Having managed to navigate a way out of the void we found ourselves in a few days back, the German Literature Month bus is back on European terra firma, but we’re not quite back to reality yet. While today’s trip takes us to Germany once more, we’ve somehow ended up in a country that no longer exists, and at a time when relations with the neighbours were about to become a lot more distant. This seems to be the end of the line – mainly because there’s something in the way…
Der geteilte Himmel (They Divided the Sky) was East German writer Christa Wolf’s first major work, a slightly autobiographical Bildungsroman. The story follows Rita, a young country girl who moves to the city, both for her teaching course and to be with her older boyfriend, Manfred. On the surface, the book is a romantic novel charting the progress of the couple’s relationship; however, their struggles are merely a vehicle to examine more far-reaching events occurring in both of the German states.
The story is told in two strands, the first beginning in August 1961 with Rita recovering in a sanatorium outside the city from an accident in the factory she works in during the holidays (she fainted and was almost crushed by two train carriages). However, the bulk of the novel is spent in the times she looks back on during these months of convalescence, as she reflects on her relationship with Manfred and its steady progress towards an inevitable end. In fact, there’s a suspicion that her collapse is due to her emotional issues, particularly given that there’s way back for the couple – August 1961 was a very special month in German history…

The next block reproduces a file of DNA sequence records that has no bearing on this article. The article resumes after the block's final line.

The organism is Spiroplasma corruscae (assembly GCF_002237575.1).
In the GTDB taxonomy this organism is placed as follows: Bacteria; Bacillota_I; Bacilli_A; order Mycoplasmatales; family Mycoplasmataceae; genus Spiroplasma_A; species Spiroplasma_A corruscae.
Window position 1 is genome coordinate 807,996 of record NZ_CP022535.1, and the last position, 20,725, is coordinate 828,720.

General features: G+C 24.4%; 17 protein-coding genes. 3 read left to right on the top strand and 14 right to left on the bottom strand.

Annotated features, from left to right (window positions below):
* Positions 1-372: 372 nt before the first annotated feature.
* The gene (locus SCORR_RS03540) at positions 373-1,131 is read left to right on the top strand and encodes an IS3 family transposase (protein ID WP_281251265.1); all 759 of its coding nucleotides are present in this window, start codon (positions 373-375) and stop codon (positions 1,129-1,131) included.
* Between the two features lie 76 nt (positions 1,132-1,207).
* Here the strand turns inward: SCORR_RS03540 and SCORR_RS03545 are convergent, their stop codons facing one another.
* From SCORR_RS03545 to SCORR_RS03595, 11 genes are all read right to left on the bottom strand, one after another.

It’s fair to say that Der geteilte Himmel is a rather political novel. Wolf was a major figure in East German literary circles, and Rita’s experience in the factory actually mirrors her own. She made the decision to follow the “Bitterfelder Way”, a plea for workers and intellectuals to become closer in the nascent socialist state, and did her best to live up to these ideals. Like many East German intellectuals, she went into factories to encourage the workers’ writing and even worked in one herself, the prototype for the company Rita ends up at in the novel.
Much of the focus here is on Rita’s growth and development. Having left school to take care of her mother financially, she’s bored in her dead-end office job, so the opportunity to pursue a career in teaching comes as a godsend, particularly as it’ll take her closer to Manfred. The move to the city and her new experiences as a factory worker allow her to expand her horizons, and Manfred can see the changes:
Oft brachte er sie nur zum Sprechen, um sie in Ruhe ansehen zu können. Ihr Gesicht war ihm nie langweilig. Er sah wohl, daß es sich verändert hatte, seit sie sich kannten, obwohl es glatt und makellos blieb, matt schimmernd, bräunlich. Aber hinter den mädchenhaften Zügen kündigte sich eine neue Festigkeit an, eine neue Reife, die ihm sehr gefiel und die ihn zugleich beunruhigte.
p.101 (Suhrkamp, 2014)
Often, he got her speaking merely for an excuse to look at her. He never found her face uninteresting. He could see that it had changed since they first met, although it remained smooth and flawless, glowing, with a slightly brownish complexion. But beneath the girlish lines, a new firmness had emerged, a new maturity, which he approved of and which, at the same time, made him uneasy. *** (my translation)
Life is far from easy given the constant struggle for parts in the factory (and the crushing dogma of her course), but Rita learns from each experience and is never bowed by the hardships she encounters.
Of course, she’s far from the only one who is tested by the realities of life in the GDR, and Wolf surrounds her heroine with a number of people, mostly men, who have suffered unfairly at the hands of more politically-savvy comrades. Many good people are criticised and demoted, victims of ideology, and the end effect is that people are driven westwards across the border: